Many guitarists choose to experiment with unconventional signal chain placements to create unique blends of effects. Placing delay and reverb pedals earlier in the signal chain is likely to give you access to sounds that you didn’t even know existed!
Delay & Other Effects
Delay is highly compatible with other types of effects. From a technical standpoint, many modulation effects are a form of delay. Chorus, for example, is produced by a slightly delayed copy of the original signal being played back after the original with a slight modification to its pitch.
Mixing delay with modulation effects is a great way to create ambient tones. The swirling effect of phasers and flangers, which is caused by an LFO, can be enhanced by adding a rhythmic delay into the mix.
Reverb & Other Effects
Out of all of the most popular guitar effects, there’s a strong argument that reverb is the most compatible with other effects. Whether you’re altering a fuzzy guitar riff to give it a vintage tone, or attempting to add depth to an overdriven chord sequence, reverb will do the trick.
Most recorded tracks have at least a small amount of reverb present, whether it’s added during the mixing process or naturally occurs due to the acoustic of the recording space.
Using Delay & Reverb in the Studio
Recording with Pedals
Many guitarists choose to use the effects on their pedalboards when laying down tracks in the studio. The main advantage of using delay and reverb pedals in this way is that it ensures that your recordings are consistent with the sounds produced by the effects in a live performance setting.
Delay and reverb pedals can either be recorded by sending the output into an amplifier and placing a microphone in front of the speaker or you can send the output directly into the input on your audio interface.
There are several pros and cons to each of these methods. Firstly, using an amplifier with your delay and reverb pedals produces a more authentic sound, and you can control the tone using the settings on the amplifier.
Plugging the pedals directly into your audio interface means that the sound can be processed more easily in retrospect because the recorded audio is cleaner and doesn’t have any of the added colorations from the amplifier.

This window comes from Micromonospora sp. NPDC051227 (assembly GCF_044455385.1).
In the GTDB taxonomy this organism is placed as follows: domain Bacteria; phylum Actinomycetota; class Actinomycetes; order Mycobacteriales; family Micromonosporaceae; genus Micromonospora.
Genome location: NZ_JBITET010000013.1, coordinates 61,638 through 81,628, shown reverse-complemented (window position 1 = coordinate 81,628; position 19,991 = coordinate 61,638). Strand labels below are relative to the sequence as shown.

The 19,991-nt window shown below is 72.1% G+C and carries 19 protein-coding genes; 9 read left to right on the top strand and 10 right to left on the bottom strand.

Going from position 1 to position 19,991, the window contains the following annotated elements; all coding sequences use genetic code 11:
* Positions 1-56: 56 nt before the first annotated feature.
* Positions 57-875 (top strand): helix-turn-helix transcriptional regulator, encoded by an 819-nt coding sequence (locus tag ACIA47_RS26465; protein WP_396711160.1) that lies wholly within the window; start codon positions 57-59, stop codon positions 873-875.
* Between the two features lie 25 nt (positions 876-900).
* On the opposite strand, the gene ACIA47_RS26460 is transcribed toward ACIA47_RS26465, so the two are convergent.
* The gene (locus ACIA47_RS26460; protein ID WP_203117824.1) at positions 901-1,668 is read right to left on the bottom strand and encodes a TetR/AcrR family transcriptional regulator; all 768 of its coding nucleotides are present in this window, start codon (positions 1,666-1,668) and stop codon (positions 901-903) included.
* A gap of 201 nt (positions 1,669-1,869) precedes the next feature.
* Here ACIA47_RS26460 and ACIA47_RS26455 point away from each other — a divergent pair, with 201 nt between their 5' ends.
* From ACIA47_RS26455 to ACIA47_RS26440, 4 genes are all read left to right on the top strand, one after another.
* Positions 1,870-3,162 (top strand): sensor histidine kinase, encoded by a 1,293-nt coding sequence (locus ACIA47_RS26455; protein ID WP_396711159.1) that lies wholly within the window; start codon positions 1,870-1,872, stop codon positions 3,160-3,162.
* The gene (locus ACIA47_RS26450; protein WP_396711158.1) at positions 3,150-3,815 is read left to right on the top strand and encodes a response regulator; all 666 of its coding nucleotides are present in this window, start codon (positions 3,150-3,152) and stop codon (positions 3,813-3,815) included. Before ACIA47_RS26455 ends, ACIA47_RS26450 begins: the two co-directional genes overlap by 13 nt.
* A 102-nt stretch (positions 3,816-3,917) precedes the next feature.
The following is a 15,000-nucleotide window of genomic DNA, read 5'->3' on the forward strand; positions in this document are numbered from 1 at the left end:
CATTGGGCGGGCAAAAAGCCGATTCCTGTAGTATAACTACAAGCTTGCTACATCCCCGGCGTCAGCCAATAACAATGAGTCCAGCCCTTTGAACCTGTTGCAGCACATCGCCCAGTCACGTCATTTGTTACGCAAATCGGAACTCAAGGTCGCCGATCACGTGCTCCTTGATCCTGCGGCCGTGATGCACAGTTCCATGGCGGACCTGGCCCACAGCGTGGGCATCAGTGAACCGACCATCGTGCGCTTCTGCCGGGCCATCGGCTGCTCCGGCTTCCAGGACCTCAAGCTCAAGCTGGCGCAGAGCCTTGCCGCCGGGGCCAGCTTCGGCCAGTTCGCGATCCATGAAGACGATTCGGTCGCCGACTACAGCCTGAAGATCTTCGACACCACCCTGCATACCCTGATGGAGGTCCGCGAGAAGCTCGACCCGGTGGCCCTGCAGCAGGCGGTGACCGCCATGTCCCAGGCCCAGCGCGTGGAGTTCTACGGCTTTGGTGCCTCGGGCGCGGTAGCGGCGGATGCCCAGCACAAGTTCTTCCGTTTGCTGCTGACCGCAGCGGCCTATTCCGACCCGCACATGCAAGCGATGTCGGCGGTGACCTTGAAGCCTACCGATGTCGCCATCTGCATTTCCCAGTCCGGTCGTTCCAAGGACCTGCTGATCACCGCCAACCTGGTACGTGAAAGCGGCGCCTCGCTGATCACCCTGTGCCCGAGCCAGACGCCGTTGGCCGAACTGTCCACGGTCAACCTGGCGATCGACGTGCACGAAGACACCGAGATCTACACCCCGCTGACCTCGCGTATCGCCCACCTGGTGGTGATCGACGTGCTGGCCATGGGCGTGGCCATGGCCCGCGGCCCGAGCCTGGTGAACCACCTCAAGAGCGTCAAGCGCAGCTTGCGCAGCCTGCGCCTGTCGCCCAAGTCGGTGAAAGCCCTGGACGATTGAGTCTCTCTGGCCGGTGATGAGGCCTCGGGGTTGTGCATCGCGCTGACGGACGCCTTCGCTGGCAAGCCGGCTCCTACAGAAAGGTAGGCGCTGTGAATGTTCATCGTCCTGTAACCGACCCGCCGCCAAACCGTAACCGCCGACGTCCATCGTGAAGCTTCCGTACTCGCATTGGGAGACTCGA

Analog tape machines are highly sought after by musicians and producers who love authentic vintage delay sounds. They may not include all of the adjustable parameters found on a digital delay pedal, but there’s something very unique about the sounds you can get from these machines.
Most tube amplifiers produced by Fender and other notable manufacturers have their own onboard spring reverb tanks. There’s also a wide selection of reverb outboard equipment for creating spring and plate reverb organically in the studio.
VST Plugins & Onboard Effects
DAWs have revolutionized the way we record and make music. VST plugins are virtual instruments and effects that can be used within the recording software, and there are many brilliant options in the delay and reverb categories.
One of the most useful aspects of delay and reverb plugins is that they can be automated within a piece of music so that the various parameters and settings change as the piece progresses.
This is why reverb and delay plugins are used heavily in electronic styles of music. The producer can be very deliberate with the way the effect changes and moves after it has been applied to the chosen recorded track or sample.
Delay vs. Reverb – Instruments & Vocal Comparisons
In addition to the shared qualities I’ve outlined throughout this guide, another reason that delay and reverb are so useful to musicians and mixing engineers is that they are compatible with so many different instruments or vocal styles.
Delay can be used with an electric guitar in many different ways. When delay pedals are paired with a tap tempo footswitch, the guitarist can match the rhythm of the delayed signals to the pulse of a backing track or the rest of the band.